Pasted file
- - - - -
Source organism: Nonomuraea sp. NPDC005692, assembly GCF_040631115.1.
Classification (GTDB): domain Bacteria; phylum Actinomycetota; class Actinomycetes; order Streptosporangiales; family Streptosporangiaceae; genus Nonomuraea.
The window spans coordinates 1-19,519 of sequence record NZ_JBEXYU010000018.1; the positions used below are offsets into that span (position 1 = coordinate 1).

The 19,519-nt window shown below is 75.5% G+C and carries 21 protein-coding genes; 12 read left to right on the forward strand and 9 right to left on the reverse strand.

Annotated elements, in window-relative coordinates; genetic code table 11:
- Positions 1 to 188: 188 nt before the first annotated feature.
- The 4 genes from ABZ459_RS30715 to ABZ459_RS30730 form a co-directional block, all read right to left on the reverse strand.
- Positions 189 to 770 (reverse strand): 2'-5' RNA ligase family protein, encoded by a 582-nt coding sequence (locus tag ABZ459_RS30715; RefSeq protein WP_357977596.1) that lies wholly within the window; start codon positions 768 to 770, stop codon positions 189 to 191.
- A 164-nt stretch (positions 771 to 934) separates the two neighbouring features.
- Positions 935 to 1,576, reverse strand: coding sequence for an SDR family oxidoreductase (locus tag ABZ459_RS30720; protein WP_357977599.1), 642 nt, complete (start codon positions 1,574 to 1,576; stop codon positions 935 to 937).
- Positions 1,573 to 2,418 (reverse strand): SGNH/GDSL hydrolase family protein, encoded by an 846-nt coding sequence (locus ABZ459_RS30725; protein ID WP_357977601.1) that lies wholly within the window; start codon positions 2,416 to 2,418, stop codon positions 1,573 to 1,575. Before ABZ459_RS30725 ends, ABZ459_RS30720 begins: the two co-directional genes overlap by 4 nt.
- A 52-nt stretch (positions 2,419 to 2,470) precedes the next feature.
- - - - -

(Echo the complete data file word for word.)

Source organism: Nonomuraea sp. NPDC005692, assembly GCF_040631115.1.
Classification (GTDB): domain Bacteria; phylum Actinomycetota; class Actinomycetes; order Streptosporangiales; family Streptosporangiaceae; genus Nonomuraea.
The window spans coordinates 1-19,519 of sequence record NZ_JBEXYU010000018.1; the positions used below are offsets into that span (position 1 = coordinate 1).

The 19,519-nt window shown below is 75.5% G+C and carries 21 protein-coding genes; 12 read left to right on the forward strand and 9 right to left on the reverse strand.

Annotated elements, in window-relative coordinates; genetic code table 11:
- Positions 1 to 188: 188 nt before the first annotated feature.
- The 4 genes from ABZ459_RS30715 to ABZ459_RS30730 form a co-directional block, all read right to left on the reverse strand.
- Positions 189 to 770 (reverse strand): 2'-5' RNA ligase family protein, encoded by a 582-nt coding sequence (locus tag ABZ459_RS30715; RefSeq protein WP_357977596.1) that lies wholly within the window; start codon positions 768 to 770, stop codon positions 189 to 191.
- A 164-nt stretch (positions 771 to 934) separates the two neighbouring features.
- Positions 935 to 1,576, reverse strand: coding sequence for an SDR family oxidoreductase (locus tag ABZ459_RS30720; protein WP_357977599.1), 642 nt, complete (start codon positions 1,574 to 1,576; stop codon positions 935 to 937).
- Positions 1,573 to 2,418 (reverse strand): SGNH/GDSL hydrolase family protein, encoded by an 846-nt coding sequence (locus ABZ459_RS30725; protein ID WP_357977601.1) that lies wholly within the window; start codon positions 2,416 to 2,418, stop codon positions 1,573 to 1,575. Before ABZ459_RS30725 ends, ABZ459_RS30720 begins: the two co-directional genes overlap by 4 nt.
- A 52-nt stretch (positions 2,419 to 2,470) precedes the next feature.